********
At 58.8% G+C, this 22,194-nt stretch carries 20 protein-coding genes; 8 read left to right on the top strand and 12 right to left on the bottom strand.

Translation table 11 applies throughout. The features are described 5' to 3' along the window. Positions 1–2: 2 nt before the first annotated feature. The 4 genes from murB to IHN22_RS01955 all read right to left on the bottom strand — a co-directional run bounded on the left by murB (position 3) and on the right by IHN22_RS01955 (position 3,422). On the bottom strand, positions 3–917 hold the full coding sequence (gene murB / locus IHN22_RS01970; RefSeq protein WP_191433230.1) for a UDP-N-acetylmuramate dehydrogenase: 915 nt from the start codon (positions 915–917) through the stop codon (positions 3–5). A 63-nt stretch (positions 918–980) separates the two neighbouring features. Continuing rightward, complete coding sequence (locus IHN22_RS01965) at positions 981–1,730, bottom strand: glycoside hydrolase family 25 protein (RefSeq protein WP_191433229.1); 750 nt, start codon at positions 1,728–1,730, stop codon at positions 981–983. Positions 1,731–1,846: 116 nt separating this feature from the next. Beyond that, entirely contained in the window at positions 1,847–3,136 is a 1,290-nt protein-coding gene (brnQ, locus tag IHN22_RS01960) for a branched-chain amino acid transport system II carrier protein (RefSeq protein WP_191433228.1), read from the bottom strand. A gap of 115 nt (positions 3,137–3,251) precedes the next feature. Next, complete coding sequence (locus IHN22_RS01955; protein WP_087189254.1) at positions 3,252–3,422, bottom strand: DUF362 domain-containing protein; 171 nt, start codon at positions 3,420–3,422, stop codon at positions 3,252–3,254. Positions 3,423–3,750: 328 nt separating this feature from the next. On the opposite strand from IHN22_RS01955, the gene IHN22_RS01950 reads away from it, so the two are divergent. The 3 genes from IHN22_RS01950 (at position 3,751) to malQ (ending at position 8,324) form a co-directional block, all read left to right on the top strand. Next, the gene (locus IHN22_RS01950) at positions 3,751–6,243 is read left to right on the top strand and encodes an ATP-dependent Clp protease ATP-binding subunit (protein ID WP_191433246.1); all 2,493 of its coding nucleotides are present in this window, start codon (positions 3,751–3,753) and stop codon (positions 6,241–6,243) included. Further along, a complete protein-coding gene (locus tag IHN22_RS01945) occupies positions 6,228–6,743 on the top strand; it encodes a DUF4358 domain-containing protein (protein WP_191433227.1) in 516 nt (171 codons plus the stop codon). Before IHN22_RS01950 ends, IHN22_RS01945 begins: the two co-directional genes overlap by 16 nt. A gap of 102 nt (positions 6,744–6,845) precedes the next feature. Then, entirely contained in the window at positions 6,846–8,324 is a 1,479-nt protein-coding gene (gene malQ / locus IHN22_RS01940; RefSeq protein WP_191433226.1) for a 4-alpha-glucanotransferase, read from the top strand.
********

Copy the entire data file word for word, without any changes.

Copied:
At 58.8% G+C, this 22,194-nt stretch carries 20 protein-coding genes; 8 read left to right on the top strand and 12 right to left on the bottom strand.

Translation table 11 applies throughout. The features are described 5' to 3' along the window. Positions 1–2: 2 nt before the first annotated feature. The 4 genes from murB to IHN22_RS01955 all read right to left on the bottom strand — a co-directional run bounded on the left by murB (position 3) and on the right by IHN22_RS01955 (position 3,422). On the bottom strand, positions 3–917 hold the full coding sequence (gene murB / locus IHN22_RS01970; RefSeq protein WP_191433230.1) for a UDP-N-acetylmuramate dehydrogenase: 915 nt from the start codon (positions 915–917) through the stop codon (positions 3–5). A 63-nt stretch (positions 918–980) separates the two neighbouring features. Continuing rightward, complete coding sequence (locus IHN22_RS01965) at positions 981–1,730, bottom strand: glycoside hydrolase family 25 protein (RefSeq protein WP_191433229.1); 750 nt, start codon at positions 1,728–1,730, stop codon at positions 981–983. Positions 1,731–1,846: 116 nt separating this feature from the next. Beyond that, entirely contained in the window at positions 1,847–3,136 is a 1,290-nt protein-coding gene (brnQ, locus tag IHN22_RS01960) for a branched-chain amino acid transport system II carrier protein (RefSeq protein WP_191433228.1), read from the bottom strand. A gap of 115 nt (positions 3,137–3,251) precedes the next feature. Next, complete coding sequence (locus IHN22_RS01955; protein WP_087189254.1) at positions 3,252–3,422, bottom strand: DUF362 domain-containing protein; 171 nt, start codon at positions 3,420–3,422, stop codon at positions 3,252–3,254. Positions 3,423–3,750: 328 nt separating this feature from the next. On the opposite strand from IHN22_RS01955, the gene IHN22_RS01950 reads away from it, so the two are divergent. The 3 genes from IHN22_RS01950 (at position 3,751) to malQ (ending at position 8,324) form a co-directional block, all read left to right on the top strand. Next, the gene (locus IHN22_RS01950) at positions 3,751–6,243 is read left to right on the top strand and encodes an ATP-dependent Clp protease ATP-binding subunit (protein ID WP_191433246.1); all 2,493 of its coding nucleotides are present in this window, start codon (positions 3,751–3,753) and stop codon (positions 6,241–6,243) included. Further along, a complete protein-coding gene (locus tag IHN22_RS01945) occupies positions 6,228–6,743 on the top strand; it encodes a DUF4358 domain-containing protein (protein WP_191433227.1) in 516 nt (171 codons plus the stop codon). Before IHN22_RS01950 ends, IHN22_RS01945 begins: the two co-directional genes overlap by 16 nt. A gap of 102 nt (positions 6,744–6,845) precedes the next feature. Then, entirely contained in the window at positions 6,846–8,324 is a 1,479-nt protein-coding gene (gene malQ / locus IHN22_RS01940; RefSeq protein WP_191433226.1) for a 4-alpha-glucanotransferase, read from the top strand.